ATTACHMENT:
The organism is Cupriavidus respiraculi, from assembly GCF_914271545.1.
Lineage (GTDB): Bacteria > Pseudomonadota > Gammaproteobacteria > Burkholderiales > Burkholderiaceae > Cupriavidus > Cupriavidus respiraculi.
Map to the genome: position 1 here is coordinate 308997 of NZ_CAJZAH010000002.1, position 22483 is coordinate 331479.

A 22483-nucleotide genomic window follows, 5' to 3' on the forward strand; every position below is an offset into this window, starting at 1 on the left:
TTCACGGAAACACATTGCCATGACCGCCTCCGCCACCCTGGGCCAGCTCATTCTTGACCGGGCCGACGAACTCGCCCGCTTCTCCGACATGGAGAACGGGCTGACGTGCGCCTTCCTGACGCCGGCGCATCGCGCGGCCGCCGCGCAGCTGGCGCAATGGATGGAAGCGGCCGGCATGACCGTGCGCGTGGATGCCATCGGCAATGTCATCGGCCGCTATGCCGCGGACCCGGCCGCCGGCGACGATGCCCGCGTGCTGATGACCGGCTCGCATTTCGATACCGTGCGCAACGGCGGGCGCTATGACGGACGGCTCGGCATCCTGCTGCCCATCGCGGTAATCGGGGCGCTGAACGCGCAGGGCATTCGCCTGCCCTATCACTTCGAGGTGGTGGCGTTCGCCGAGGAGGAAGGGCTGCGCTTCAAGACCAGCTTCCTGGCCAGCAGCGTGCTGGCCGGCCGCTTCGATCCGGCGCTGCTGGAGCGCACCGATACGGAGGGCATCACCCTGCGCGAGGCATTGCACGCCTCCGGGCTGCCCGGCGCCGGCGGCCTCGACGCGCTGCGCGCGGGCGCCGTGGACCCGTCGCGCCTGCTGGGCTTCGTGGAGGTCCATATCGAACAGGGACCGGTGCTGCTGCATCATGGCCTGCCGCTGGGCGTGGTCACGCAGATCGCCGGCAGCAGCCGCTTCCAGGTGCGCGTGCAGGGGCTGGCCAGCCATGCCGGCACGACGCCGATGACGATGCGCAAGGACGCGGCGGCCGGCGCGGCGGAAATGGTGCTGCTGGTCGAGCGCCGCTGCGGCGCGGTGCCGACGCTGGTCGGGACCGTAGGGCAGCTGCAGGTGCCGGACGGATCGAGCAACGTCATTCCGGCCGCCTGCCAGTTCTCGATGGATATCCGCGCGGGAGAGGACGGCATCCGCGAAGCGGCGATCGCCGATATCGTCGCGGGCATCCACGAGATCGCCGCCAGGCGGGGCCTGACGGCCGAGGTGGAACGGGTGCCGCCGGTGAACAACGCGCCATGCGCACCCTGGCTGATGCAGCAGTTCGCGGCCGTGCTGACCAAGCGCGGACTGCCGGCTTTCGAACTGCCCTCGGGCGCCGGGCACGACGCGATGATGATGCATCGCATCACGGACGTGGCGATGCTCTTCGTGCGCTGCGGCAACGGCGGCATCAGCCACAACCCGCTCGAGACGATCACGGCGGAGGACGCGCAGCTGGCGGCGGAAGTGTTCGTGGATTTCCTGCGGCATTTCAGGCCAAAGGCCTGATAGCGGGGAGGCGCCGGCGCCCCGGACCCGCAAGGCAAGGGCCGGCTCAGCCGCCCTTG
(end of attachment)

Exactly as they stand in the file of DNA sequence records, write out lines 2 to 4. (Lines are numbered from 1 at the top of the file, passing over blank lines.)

Lineage (GTDB): Bacteria > Pseudomonadota > Gammaproteobacteria > Burkholderiales > Burkholderiaceae > Cupriavidus > Cupriavidus respiraculi.
Map to the genome: position 1 here is coordinate 308997 of NZ_CAJZAH010000002.1, position 22483 is coordinate 331479.

A 22483-nucleotide genomic window follows, 5' to 3' on the forward strand; every position below is an offset into this window, starting at 1 on the left: